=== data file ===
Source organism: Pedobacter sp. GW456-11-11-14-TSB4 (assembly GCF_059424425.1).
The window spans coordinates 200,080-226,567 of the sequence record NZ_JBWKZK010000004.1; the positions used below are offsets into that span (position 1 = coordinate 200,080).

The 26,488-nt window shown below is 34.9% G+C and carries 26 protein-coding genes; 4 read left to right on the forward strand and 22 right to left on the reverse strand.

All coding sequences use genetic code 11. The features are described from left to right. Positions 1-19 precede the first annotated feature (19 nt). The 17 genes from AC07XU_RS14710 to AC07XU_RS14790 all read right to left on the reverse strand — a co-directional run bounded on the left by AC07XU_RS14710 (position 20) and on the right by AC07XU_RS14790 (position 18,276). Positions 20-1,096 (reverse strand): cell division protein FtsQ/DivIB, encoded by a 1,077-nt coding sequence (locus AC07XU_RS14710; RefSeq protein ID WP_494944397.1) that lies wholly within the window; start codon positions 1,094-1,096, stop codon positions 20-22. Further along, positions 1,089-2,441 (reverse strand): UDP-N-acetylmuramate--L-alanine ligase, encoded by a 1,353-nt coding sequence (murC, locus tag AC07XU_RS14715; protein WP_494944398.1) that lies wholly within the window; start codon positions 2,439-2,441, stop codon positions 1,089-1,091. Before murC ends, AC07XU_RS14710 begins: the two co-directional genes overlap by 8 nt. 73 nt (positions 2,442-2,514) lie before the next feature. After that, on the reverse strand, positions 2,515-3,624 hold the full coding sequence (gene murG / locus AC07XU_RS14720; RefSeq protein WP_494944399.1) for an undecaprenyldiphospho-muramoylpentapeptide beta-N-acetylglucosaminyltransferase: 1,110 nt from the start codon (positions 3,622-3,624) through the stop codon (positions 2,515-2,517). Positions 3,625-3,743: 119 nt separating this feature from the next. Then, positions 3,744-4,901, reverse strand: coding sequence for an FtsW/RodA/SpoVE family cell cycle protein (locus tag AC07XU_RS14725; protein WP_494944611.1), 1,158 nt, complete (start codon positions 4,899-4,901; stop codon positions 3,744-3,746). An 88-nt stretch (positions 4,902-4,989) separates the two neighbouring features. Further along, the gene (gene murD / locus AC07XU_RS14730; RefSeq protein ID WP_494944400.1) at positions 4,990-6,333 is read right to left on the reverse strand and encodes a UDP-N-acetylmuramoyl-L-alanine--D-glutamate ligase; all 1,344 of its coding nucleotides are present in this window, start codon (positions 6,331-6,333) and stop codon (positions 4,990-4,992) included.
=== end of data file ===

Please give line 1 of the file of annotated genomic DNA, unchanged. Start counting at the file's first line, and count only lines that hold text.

Source organism: Pedobacter sp. GW456-11-11-14-TSB4 (assembly GCF_059424425.1).